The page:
Hello there! Welcome to Streamer’s Haven, I hope you are doing well today! In this article, I’m going to be answering commonly asked questions about Twitch Panels. If you are new to the streaming game, then it is important that you know about, and regularly maintain your Twitch Panels with up-to-date information as best you can.
I’ll go into why that is the case in a minute, but let me stop, and explain what it is to begin with.
Table of Contents
What are panels on Twitch?
Twitch Panels are small boxes of content located below your live stream video feed on your channel. Within these boxes, you can upload a small image, describe your channel with text, and even utilize special Twitch Extensions to allow a large variety of other functionality within them.
These panels are also a branding opportunity, as the images that you upload allow enough room for some level of personalization.
These panels are also a branding opportunity, as the images that you upload allow enough room for some level of personalization. They also serve as your main means of generating any sort of Text-based SEO (Search Engine Optimization) for your channel. However, it is the third type of panel, the Extension panel, that carries with it the ability to make your panels interactive.
How do you get Panels on Twitch?
There are two ways to add panels to your Twitch channel. One method is by accessing your channel itself, while the other is through the about page. Both methods are viable, so it is merely a matter of preference.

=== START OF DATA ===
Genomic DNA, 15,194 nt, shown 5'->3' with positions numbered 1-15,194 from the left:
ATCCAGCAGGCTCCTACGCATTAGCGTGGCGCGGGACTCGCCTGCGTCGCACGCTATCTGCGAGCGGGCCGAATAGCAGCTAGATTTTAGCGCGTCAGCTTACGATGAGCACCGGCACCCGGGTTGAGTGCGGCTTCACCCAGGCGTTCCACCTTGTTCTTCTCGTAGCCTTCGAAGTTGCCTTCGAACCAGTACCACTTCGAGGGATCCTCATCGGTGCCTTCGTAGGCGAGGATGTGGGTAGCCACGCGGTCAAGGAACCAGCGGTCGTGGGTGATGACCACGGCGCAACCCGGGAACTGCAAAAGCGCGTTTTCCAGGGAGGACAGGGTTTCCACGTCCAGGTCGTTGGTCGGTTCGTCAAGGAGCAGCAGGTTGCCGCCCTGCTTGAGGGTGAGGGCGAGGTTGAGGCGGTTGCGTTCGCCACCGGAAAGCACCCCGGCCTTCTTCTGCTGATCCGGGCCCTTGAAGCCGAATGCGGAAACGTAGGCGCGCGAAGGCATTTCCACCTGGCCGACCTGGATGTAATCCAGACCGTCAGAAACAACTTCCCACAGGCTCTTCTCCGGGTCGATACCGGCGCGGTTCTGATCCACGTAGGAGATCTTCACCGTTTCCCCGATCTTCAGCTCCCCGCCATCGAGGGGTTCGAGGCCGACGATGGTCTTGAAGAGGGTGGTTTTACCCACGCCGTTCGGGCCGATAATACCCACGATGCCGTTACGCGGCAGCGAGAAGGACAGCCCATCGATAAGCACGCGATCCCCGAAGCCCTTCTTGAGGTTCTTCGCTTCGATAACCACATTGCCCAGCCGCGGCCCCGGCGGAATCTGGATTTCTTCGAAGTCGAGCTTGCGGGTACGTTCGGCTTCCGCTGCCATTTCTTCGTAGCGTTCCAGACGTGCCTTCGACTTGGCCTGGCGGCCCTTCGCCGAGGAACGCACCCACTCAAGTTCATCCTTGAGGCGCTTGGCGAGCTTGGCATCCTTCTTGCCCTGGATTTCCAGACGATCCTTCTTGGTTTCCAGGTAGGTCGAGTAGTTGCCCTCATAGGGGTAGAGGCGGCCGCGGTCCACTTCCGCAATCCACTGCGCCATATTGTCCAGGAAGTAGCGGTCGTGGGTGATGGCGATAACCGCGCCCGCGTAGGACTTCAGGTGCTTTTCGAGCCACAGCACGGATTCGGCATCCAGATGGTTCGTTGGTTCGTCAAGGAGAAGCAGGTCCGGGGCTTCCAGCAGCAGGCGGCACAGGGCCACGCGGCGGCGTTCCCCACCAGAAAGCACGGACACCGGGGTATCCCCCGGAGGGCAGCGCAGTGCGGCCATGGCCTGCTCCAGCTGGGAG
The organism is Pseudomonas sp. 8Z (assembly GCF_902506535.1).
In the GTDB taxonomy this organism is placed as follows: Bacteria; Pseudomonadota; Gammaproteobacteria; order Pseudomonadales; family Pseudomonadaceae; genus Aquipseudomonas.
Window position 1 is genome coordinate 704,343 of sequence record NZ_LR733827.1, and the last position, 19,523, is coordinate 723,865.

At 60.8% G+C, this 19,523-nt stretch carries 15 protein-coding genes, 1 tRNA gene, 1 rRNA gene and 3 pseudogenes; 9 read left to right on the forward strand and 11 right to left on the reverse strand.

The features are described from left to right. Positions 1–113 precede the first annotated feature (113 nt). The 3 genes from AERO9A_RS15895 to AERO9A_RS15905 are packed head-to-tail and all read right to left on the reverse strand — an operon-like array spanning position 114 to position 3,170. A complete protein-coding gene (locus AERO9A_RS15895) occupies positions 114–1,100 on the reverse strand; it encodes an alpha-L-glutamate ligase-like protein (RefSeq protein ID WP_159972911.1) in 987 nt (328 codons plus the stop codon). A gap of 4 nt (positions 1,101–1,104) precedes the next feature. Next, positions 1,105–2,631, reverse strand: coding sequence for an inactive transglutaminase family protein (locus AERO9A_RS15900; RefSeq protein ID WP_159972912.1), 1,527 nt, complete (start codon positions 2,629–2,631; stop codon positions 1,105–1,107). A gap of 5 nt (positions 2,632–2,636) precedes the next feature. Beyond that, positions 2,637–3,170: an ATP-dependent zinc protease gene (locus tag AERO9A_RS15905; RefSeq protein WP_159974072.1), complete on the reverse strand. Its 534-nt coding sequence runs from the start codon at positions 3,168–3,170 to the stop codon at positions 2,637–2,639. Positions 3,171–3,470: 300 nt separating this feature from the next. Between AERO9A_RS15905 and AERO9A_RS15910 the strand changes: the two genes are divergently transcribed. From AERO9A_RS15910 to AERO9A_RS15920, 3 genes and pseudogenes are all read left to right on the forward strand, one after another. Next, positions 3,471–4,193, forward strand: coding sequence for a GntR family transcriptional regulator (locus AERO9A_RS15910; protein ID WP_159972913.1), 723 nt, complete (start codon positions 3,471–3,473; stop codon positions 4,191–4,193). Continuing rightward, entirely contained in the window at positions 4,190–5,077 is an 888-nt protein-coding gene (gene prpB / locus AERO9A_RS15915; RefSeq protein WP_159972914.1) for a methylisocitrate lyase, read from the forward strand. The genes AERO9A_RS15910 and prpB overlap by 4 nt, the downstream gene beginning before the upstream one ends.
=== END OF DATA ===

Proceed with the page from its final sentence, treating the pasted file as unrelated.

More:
- Go to your main channel page by clicking on your profile picture located in the top right of the Twitch Website
- Click on the “Channel” link
- Now you will want to click on the larger Profile Picture to take you to the page variant that has your live video feed itself.
- Alternatively, you can click the “About” button in the micro menu. I’ve always edited my panels directly from my channel, so it is a force of habit at this point.
- If you chose to do the first option from Step 3, scroll down until you see a toggle button labeled “Edit Panels”.
- For the alternative, the button is available at the very top when you click the about button.
- Click the large Grey rectangle, and then select one of the two options presented:
- Note that there are limits to the number of panels you can have.
Where you can get free Twitch panels?
A lot of streamers who are just starting out tend to rely on a large number of free resources designed to get their profile to meet a minimum level of professionalism. In fact, this article by design hub covers this subject very well, so hop over there to see their 50+ Free Twitch Panel Templates that you can use to get started.